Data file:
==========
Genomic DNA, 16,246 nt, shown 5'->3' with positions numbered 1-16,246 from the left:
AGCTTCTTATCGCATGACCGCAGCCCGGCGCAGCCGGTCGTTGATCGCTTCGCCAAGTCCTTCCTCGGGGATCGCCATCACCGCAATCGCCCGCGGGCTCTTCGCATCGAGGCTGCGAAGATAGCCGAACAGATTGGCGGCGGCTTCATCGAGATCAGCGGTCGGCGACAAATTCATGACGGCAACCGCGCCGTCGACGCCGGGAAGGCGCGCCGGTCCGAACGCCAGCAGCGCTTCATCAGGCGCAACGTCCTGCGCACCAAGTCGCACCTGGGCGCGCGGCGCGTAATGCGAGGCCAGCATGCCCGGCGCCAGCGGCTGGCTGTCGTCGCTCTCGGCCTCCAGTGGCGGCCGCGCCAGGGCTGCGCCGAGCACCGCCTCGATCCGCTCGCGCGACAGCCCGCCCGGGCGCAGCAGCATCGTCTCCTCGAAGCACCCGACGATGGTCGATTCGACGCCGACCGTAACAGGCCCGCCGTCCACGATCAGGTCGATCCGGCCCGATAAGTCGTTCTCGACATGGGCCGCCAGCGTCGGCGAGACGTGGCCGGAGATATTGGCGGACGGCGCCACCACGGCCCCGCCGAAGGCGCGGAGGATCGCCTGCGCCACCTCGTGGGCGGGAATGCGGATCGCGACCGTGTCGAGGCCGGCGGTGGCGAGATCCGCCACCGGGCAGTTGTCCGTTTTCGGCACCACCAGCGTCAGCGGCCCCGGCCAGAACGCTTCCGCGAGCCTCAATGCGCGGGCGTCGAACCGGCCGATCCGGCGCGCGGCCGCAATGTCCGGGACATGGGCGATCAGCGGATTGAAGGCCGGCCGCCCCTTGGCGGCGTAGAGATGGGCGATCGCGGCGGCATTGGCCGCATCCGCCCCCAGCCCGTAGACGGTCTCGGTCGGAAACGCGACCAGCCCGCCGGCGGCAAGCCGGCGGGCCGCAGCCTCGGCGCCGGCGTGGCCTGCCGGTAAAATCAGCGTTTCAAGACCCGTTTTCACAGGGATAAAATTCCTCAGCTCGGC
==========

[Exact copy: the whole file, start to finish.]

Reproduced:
Genomic DNA, 16,246 nt, shown 5'->3' with positions numbered 1-16,246 from the left:
AGCTTCTTATCGCATGACCGCAGCCCGGCGCAGCCGGTCGTTGATCGCTTCGCCAAGTCCTTCCTCGGGGATCGCCATCACCGCAATCGCCCGCGGGCTCTTCGCATCGAGGCTGCGAAGATAGCCGAACAGATTGGCGGCGGCTTCATCGAGATCAGCGGTCGGCGACAAATTCATGACGGCAACCGCGCCGTCGACGCCGGGAAGGCGCGCCGGTCCGAACGCCAGCAGCGCTTCATCAGGCGCAACGTCCTGCGCACCAAGTCGCACCTGGGCGCGCGGCGCGTAATGCGAGGCCAGCATGCCCGGCGCCAGCGGCTGGCTGTCGTCGCTCTCGGCCTCCAGTGGCGGCCGCGCCAGGGCTGCGCCGAGCACCGCCTCGATCCGCTCGCGCGACAGCCCGCCCGGGCGCAGCAGCATCGTCTCCTCGAAGCACCCGACGATGGTCGATTCGACGCCGACCGTAACAGGCCCGCCGTCCACGATCAGGTCGATCCGGCCCGATAAGTCGTTCTCGACATGGGCCGCCAGCGTCGGCGAGACGTGGCCGGAGATATTGGCGGACGGCGCCACCACGGCCCCGCCGAAGGCGCGGAGGATCGCCTGCGCCACCTCGTGGGCGGGAATGCGGATCGCGACCGTGTCGAGGCCGGCGGTGGCGAGATCCGCCACCGGGCAGTTGTCCGTTTTCGGCACCACCAGCGTCAGCGGCCCCGGCCAGAACGCTTCCGCGAGCCTCAATGCGCGGGCGTCGAACCGGCCGATCCGGCGCGCGGCCGCAATGTCCGGGACATGGGCGATCAGCGGATTGAAGGCCGGCCGCCCCTTGGCGGCGTAGAGATGGGCGATCGCGGCGGCATTGGCCGCATCCGCCCCCAGCCCGTAGACGGTCTCGGTCGGAAACGCGACCAGCCCGCCGGCGGCAAGCCGGCGGGCCGCAGCCTCGGCGCCGGCGTGGCCTGCCGGTAAAATCAGCGTTTCAAGACCCGTTTTCACAGGGATAAAATTCCTCAGCTCGGC